While such reports of serious psychiatric problems are rare and there is no proof they were caused by the drugs, the FDA has said a fuller discussion of the reports should be on drug labels. Current labeling discusses psychiatric problems that could be associated the drugs, but agency officials said they believe the labels do not clearly spell out the frequency and types of specific psychiatric problems.

  • Ambien (zolpidem tartrate), the nation's best-selling prescription sleeping pill, is showing up with regularity as a factor in traffic arrests, sometimes involving drivers who later say they were sleep-driving and have no memory of taking the wheel after taking the drug.

    Many of the dangerous side effects of Ambien involve parasomnia, a condition of semi-consciousness, in which someone performs waking activities without being conscious. The most well-known parasomnia behavior is sleepwalking. However, many people will also take part in other sleep behaviors, including eating, driving, and having sex.

  • Baycol (cerivastatin) is a cholesterol-lowering drug distributed by Bayer Pharmaceutical, which was prescribed to hundreds of thousands of Americans. Baycol is one of an extraordinarily popular family of drugs called statins that dramatically lower cholesterol and reduce patients' risk of heart attacks.

    However, every statin has been linked to very rare reports of the muscle side effect called rhabdomyolysis. Baycol has been pulled from the market after it was linked to dozens of deaths worldwide.

  • Benicar (olmesartan) is a powerful drug prescribed by doctors to lower blood pressure in patients with hypertension (high blood pressure). However, many people who have been prescribed this medication have reported serious side effects, including severe gastrointestinal issues.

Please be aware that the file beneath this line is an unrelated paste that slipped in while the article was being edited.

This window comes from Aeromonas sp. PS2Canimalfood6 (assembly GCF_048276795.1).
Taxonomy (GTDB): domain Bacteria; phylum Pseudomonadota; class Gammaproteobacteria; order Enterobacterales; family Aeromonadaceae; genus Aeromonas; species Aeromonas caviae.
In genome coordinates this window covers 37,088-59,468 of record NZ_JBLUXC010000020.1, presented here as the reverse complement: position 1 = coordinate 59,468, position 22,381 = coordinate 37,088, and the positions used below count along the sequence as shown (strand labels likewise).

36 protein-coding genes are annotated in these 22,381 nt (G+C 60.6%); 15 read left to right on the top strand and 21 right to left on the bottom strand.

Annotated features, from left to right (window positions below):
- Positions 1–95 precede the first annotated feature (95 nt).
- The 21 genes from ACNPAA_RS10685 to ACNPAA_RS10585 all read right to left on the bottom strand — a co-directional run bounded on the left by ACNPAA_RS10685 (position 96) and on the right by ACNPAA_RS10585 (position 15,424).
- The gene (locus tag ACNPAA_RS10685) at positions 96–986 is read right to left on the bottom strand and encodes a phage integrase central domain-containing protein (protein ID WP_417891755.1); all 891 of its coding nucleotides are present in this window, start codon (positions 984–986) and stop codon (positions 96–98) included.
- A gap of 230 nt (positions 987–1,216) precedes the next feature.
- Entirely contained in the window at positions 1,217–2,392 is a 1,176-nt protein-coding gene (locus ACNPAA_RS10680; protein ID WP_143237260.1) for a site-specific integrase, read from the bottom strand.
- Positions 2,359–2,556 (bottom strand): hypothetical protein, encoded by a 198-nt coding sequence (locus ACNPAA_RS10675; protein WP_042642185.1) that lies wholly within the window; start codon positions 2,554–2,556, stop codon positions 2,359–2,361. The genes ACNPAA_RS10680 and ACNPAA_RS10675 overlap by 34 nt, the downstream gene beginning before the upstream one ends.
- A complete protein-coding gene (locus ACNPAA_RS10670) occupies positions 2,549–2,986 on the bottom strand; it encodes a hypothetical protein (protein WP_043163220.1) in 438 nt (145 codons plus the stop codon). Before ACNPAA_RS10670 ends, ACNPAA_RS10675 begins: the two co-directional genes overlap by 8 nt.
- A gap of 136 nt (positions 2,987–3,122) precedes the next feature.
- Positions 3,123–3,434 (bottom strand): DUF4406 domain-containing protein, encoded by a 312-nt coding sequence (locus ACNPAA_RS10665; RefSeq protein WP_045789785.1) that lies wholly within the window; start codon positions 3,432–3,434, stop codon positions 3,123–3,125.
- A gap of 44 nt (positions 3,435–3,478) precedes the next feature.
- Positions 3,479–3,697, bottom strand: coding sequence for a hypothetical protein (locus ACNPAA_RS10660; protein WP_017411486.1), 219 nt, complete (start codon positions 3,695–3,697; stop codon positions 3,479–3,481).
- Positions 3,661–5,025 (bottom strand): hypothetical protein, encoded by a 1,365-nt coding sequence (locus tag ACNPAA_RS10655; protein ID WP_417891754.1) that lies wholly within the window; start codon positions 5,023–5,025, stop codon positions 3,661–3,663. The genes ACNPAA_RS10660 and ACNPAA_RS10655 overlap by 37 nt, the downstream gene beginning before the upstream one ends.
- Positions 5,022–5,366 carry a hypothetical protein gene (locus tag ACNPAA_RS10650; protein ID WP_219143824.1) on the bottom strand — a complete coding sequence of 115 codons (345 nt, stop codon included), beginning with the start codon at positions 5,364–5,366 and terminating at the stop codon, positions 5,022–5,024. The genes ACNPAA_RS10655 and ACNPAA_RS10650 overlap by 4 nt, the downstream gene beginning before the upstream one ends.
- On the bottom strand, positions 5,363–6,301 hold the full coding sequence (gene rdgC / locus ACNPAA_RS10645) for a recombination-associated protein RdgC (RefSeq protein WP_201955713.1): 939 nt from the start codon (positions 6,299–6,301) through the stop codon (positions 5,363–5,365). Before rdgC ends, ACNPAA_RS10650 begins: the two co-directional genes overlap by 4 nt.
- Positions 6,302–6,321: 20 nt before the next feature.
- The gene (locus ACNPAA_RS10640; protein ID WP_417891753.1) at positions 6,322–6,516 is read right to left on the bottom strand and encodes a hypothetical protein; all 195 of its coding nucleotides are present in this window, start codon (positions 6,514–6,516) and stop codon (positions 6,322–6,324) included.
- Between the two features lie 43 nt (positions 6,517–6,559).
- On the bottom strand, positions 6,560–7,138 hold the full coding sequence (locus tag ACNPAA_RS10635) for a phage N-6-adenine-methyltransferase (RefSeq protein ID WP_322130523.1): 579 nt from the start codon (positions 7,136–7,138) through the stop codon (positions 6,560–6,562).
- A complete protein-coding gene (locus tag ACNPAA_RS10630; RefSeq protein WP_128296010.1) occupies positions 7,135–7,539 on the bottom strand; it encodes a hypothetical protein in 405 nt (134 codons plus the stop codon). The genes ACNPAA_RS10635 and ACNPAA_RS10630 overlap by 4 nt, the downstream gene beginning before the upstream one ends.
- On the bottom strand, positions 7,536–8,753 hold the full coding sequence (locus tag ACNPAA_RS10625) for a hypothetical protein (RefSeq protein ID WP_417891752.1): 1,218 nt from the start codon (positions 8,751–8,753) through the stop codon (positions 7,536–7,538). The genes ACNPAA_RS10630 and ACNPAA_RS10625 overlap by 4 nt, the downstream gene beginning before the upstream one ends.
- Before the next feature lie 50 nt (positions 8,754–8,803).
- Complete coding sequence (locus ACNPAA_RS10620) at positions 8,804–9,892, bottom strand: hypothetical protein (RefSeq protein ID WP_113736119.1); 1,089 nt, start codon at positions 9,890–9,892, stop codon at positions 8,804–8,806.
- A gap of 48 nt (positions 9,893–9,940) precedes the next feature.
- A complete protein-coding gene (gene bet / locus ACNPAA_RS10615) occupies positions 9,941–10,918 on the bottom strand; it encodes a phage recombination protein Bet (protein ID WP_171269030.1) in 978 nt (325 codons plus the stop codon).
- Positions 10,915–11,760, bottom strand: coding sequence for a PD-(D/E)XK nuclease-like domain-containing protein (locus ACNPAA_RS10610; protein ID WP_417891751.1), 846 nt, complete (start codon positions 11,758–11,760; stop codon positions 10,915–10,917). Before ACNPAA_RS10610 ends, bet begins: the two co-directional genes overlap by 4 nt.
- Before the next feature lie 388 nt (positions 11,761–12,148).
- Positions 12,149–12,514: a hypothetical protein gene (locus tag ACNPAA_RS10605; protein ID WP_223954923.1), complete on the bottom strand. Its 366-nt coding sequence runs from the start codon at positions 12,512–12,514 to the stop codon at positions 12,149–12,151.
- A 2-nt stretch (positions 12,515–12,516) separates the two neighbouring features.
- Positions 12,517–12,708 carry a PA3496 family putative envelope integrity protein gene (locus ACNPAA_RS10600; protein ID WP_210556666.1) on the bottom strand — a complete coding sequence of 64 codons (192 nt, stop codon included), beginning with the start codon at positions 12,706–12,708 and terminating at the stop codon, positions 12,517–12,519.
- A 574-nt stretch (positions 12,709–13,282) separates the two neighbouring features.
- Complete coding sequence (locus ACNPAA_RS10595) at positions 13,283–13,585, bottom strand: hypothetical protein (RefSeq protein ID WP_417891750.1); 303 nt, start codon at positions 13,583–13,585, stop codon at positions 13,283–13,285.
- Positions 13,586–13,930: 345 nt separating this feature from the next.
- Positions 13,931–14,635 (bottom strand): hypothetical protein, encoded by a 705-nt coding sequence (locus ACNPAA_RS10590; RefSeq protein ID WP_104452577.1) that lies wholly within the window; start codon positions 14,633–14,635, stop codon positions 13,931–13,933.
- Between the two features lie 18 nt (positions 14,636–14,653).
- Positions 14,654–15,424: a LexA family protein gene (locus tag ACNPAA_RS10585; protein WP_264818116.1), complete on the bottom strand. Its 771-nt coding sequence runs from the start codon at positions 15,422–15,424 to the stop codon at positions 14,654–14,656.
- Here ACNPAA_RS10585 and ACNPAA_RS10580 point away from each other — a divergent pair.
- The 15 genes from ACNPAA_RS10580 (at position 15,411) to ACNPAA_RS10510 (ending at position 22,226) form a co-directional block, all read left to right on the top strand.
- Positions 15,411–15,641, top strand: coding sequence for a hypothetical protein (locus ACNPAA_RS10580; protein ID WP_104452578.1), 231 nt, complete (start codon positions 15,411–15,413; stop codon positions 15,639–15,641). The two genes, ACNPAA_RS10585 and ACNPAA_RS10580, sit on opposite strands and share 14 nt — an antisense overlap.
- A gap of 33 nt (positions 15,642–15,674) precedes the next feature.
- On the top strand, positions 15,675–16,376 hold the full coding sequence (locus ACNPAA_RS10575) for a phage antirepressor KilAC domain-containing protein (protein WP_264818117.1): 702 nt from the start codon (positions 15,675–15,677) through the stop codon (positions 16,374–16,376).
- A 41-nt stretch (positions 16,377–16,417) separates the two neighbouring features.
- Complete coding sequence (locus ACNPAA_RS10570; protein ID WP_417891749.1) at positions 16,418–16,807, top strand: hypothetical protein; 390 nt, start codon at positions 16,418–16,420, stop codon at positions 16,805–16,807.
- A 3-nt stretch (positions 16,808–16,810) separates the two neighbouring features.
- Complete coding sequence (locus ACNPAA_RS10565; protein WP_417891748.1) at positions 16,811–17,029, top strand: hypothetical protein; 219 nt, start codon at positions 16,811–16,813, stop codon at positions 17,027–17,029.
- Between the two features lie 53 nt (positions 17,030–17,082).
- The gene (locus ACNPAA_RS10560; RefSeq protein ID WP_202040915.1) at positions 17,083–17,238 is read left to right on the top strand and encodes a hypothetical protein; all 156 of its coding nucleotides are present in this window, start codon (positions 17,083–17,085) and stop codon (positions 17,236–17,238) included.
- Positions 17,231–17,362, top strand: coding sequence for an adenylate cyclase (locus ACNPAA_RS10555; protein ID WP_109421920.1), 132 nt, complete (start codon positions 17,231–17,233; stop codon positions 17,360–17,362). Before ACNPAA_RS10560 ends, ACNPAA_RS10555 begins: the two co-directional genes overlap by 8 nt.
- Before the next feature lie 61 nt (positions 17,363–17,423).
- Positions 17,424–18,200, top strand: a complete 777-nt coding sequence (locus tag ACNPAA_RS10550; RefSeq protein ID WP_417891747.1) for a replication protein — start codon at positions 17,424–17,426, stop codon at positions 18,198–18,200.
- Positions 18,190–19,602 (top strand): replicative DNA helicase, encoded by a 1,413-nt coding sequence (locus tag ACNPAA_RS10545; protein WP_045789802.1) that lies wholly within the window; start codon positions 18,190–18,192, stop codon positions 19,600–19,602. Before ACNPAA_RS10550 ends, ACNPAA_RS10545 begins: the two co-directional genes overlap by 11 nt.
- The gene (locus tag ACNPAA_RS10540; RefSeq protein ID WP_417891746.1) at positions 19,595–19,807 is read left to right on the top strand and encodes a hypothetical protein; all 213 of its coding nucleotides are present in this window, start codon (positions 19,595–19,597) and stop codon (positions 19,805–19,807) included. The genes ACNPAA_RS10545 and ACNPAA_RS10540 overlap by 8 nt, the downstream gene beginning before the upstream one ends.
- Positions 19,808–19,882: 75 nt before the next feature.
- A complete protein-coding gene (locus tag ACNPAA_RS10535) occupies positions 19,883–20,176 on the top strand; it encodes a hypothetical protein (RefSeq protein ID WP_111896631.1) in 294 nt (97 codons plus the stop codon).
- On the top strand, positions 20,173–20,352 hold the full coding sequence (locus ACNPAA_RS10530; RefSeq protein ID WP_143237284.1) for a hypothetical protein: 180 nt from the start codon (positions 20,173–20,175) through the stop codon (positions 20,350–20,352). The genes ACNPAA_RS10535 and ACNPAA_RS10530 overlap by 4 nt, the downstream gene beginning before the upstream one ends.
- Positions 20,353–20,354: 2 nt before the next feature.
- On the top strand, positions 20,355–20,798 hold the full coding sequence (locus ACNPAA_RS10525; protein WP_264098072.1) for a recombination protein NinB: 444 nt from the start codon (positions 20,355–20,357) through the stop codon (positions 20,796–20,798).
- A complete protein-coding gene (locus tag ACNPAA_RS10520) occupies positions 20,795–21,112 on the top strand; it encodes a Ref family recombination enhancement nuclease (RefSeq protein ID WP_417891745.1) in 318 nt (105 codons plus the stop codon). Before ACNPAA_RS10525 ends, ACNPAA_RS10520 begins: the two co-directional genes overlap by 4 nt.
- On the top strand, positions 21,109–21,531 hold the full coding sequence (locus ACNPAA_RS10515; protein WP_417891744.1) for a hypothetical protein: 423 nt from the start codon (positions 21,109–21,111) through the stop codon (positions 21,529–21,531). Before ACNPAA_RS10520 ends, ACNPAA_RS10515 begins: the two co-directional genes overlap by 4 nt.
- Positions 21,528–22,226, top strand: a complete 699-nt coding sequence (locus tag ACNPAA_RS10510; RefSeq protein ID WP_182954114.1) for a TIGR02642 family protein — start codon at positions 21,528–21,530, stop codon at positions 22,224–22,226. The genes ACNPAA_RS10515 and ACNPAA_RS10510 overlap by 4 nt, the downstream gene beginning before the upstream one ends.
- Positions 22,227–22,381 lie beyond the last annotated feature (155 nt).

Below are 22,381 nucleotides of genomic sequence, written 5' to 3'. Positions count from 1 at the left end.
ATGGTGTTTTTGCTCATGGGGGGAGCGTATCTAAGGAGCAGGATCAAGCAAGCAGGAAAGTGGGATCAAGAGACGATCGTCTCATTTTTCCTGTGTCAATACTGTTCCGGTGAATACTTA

• Bextra (valdecoxib), which was manufactured by Pfizer, belongs to a special class of Nonsteroidal Anti-inflammatory Drugs (NSAIDs) called Cox-2 inhibitors. It was primarily prescribed for osteoarthritis, rheumatoid arthritis, and dysmenorrheal until it was pulled from the market due to side effects.

    The FDA based its decision on studies showing that Bextra puts patients at an increased risk of heart attack and stroke, and also higher risk of a serious skin reactions than if they take other Cox-2 inhibitors, and do not receive greater benefits.

  • Celebrex belongs to a special class of Nonsteroidal Anti-inflammatory Drugs (NSAIDs) called Cox-2 inhibitors.

    Some of these types of drugs were noted to lead to an increased risk of stroke and heart attack. In fact, other NSAIDs were pulled from the market after these findings came to light.

  • Crestor is a powerful drug used to treat high cholesterol. However, it can have some unexpected side effects that patients may not be aware of.

    The FDA is providing up-to-date information about the risk of serious muscle damage, called rhabdomyolysis, in patients taking Crestor as well as similar drugs, called statins. This is a well-known, rare side effect of all statins. Rhabdomyolysis is a condition in which muscle cells break down. This floods the blood with muscle proteins, sometimes leading to fatal kidney failure.